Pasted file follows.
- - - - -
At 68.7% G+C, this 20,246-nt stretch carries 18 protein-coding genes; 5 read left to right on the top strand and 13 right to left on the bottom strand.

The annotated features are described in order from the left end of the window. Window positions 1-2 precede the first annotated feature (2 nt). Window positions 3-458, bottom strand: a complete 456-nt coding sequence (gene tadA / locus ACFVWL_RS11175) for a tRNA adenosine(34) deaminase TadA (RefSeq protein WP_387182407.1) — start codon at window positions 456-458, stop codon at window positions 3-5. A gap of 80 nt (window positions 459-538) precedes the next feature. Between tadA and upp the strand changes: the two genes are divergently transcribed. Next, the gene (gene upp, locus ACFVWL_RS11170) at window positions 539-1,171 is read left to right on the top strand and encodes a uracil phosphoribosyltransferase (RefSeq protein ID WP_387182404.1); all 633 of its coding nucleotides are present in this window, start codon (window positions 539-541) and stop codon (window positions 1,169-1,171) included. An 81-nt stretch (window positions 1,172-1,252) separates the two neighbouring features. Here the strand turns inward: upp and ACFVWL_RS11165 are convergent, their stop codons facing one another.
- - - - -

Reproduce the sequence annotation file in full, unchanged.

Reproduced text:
At 68.7% G+C, this 20,246-nt stretch carries 18 protein-coding genes; 5 read left to right on the top strand and 13 right to left on the bottom strand.

The annotated features are described in order from the left end of the window. Window positions 1-2 precede the first annotated feature (2 nt). Window positions 3-458, bottom strand: a complete 456-nt coding sequence (gene tadA / locus ACFVWL_RS11175) for a tRNA adenosine(34) deaminase TadA (RefSeq protein WP_387182407.1) — start codon at window positions 456-458, stop codon at window positions 3-5. A gap of 80 nt (window positions 459-538) precedes the next feature. Between tadA and upp the strand changes: the two genes are divergently transcribed. Next, the gene (gene upp, locus ACFVWL_RS11170) at window positions 539-1,171 is read left to right on the top strand and encodes a uracil phosphoribosyltransferase (RefSeq protein ID WP_387182404.1); all 633 of its coding nucleotides are present in this window, start codon (window positions 539-541) and stop codon (window positions 1,169-1,171) included. An 81-nt stretch (window positions 1,172-1,252) separates the two neighbouring features. Here the strand turns inward: upp and ACFVWL_RS11165 are convergent, their stop codons facing one another.